A SEX industry insider warns there will be sex workers operating “everywhere” on the Mornington Peninsula as new legislation clears them to set up “shop” anywhere and strips councils of powers to stop it.
The state government has decriminalised sex work to bring the practice into line with other industries.
Australian Adult Entertainment Industry spokesman William Albon says the changes mean there could be brothels in Main Street, Mornington, and in every town on the peninsula, and Mornington Peninsula Shire Council will be powerless to do anything about it.
Under the legislative changes, sex workers can legally operate without a licence anywhere that a shop is currently permitted (“Alarm of easing of sex worker laws” The News 2/8/22).
The association, which acts for the owners of licensed brothels and licensed escort agencies, says the “planning bureaucrats” in Melbourne followed the narrative of Senator Fiona Patten and her report on decriminalising the sex industry in Victoria.
Albon said the only industry consultation on the legislation was on the implementation of the proposed changes.
“It is laudable to give liberties to sex workers but another thing altogether to strip the council of all planning control and let sex workers operate from private homes and apartments, and to site a brothel next door or over the road from the Grand Hotel in Main Street.”
Albon said there had always been a “proliferation” of illegal brothels on the peninsula, but the new legislation meant the “floodgates have been opened”.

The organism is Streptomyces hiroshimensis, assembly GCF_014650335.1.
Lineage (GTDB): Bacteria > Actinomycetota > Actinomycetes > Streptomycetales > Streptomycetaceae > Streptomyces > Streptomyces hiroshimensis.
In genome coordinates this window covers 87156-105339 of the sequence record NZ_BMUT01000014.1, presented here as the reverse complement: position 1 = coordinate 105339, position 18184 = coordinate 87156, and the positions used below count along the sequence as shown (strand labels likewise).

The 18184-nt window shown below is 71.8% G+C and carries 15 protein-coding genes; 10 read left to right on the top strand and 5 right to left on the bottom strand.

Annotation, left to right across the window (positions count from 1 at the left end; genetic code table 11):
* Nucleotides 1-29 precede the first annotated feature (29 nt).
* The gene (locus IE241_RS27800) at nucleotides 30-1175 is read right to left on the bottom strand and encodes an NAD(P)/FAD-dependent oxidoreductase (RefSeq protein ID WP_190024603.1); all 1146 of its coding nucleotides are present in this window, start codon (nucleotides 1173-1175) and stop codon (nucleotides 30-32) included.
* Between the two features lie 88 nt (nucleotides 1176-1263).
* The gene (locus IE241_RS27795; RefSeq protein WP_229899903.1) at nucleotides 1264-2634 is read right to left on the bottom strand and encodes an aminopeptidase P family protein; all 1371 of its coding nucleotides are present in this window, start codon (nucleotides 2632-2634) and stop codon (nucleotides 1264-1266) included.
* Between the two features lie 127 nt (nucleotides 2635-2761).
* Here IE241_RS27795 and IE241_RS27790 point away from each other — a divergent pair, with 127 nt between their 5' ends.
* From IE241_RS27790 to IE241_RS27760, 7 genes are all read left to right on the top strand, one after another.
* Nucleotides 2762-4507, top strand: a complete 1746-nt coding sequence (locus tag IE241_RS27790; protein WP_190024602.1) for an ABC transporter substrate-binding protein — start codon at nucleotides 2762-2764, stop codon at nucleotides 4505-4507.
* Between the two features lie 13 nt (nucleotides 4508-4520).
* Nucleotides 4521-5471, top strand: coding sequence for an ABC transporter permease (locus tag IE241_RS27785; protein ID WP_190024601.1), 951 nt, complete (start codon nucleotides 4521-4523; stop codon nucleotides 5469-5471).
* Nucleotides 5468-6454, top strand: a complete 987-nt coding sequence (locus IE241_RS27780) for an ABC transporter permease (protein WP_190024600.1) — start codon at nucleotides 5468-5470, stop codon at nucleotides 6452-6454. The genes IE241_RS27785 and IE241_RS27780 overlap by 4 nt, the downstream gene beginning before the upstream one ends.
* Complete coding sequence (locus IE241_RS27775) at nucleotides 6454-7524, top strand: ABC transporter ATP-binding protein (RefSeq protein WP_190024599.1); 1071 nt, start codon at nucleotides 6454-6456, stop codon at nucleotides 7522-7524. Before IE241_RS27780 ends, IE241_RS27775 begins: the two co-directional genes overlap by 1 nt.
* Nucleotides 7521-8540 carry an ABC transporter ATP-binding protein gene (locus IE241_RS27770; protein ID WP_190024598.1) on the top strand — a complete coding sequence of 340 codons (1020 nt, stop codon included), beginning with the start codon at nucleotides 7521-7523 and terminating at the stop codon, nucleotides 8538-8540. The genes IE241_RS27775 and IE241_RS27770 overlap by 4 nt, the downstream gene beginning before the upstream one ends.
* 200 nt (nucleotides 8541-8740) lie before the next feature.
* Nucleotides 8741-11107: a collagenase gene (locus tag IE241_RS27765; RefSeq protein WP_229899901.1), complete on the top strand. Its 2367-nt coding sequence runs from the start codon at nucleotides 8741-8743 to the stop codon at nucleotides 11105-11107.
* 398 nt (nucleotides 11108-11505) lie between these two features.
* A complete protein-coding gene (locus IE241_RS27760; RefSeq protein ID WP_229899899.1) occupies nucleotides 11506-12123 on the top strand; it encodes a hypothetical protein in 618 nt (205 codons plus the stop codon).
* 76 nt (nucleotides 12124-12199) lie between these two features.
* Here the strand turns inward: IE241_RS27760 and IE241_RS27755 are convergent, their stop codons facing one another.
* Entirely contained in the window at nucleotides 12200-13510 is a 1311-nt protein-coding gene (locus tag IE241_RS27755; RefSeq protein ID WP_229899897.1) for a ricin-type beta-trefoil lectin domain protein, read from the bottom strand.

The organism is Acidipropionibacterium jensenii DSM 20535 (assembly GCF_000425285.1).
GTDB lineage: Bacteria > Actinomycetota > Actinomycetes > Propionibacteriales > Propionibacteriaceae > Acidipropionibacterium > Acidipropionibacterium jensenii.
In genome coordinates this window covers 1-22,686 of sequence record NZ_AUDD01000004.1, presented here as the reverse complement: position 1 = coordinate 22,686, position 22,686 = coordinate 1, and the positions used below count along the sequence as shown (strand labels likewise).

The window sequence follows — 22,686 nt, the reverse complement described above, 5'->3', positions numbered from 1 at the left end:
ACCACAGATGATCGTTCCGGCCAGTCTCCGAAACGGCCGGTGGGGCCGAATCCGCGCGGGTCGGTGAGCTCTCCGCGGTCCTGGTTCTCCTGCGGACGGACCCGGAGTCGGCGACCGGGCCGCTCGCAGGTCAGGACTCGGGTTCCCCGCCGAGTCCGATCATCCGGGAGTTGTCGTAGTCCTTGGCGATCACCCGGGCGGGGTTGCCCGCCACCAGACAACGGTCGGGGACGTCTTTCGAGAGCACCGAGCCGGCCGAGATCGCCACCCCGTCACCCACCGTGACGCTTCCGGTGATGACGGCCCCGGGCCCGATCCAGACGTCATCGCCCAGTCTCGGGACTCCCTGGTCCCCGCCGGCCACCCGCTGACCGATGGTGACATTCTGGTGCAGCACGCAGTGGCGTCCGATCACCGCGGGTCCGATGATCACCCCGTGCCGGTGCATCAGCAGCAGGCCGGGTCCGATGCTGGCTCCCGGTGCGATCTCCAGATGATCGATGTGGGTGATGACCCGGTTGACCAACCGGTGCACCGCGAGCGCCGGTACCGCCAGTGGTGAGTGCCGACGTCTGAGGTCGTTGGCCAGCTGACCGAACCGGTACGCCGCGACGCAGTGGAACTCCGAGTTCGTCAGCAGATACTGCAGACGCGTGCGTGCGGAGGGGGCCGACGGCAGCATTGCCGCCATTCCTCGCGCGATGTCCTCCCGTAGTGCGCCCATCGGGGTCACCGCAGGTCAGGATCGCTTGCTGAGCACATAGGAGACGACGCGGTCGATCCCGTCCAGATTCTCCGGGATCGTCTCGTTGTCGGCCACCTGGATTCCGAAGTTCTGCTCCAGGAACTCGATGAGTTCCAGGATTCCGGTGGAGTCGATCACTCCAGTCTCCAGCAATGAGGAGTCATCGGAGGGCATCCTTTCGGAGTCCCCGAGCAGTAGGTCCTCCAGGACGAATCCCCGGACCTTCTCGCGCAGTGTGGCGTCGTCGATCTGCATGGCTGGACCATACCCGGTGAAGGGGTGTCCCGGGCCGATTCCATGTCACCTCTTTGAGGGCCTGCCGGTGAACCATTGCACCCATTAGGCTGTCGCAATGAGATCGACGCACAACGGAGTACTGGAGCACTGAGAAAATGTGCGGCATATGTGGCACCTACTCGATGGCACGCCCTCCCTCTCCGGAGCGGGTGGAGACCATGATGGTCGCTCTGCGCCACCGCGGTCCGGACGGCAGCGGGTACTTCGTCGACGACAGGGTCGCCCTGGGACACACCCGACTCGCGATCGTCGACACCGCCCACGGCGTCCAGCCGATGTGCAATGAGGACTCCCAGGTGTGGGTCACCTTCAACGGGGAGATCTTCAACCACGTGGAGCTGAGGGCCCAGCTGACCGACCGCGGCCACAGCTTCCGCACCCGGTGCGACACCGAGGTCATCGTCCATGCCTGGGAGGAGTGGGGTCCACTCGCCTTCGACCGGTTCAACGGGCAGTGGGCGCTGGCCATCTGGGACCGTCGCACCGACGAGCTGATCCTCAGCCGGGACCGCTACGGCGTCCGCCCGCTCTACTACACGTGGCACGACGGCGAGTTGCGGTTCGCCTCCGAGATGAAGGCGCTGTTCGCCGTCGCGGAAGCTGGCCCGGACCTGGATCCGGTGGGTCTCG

“The council is to be commended for wanting to get some sense and order into this public policy mistake, but AAEI fear it could be too late, these changes to the planning laws were gazetted last month; it is hard to turn around when that has happened.”
The new laws repeal the existing terms (including brothel, sex work and sexual services) and replace them with sex services premises, and allow industry regulation to be managed through existing agencies, such as WorkSafe, the Department of Health and local governments
Shire councillors were briefed on the legislative changes on Tuesday 2 August, and are calling on the state government to provide more details on the legislation’s roll out and implementation.
In a letter to the state government, deputy mayor Lisa Dixon stated that the legislation has the positive impacts of recognising sex workers as a profession and improving the health and safety of sex workers.
However, council had “grave concern” that implementation of the legislation had not been thought through to ensure the amenity and social impact on people in residential areas “is properly regarded”.
Dixon’s letter states that there may be unnecessary concern from churches, schools, pre-schools and other centres and organisations about the legislation because there had been a lack of detail on its implementation.
“To date, local government organisations have been provided with minimal opportunities to contribute or be supported to implement the new Act successfully.”
Councillor concerns also focussed on the need to clarify the rules around car parking, hours of operation and the proximity of sex services to churches, schools and pre-schools.
The council has called for “ongoing, respectful communication of the importance of this reform”, including its impact and avenues for support.
The shire’s acting manager of development services, David McPherson, said the council was seeking clarification from the state government on the proposed Act, including any parameters or conditions in the planning scheme that may be attached to the sex service premises use.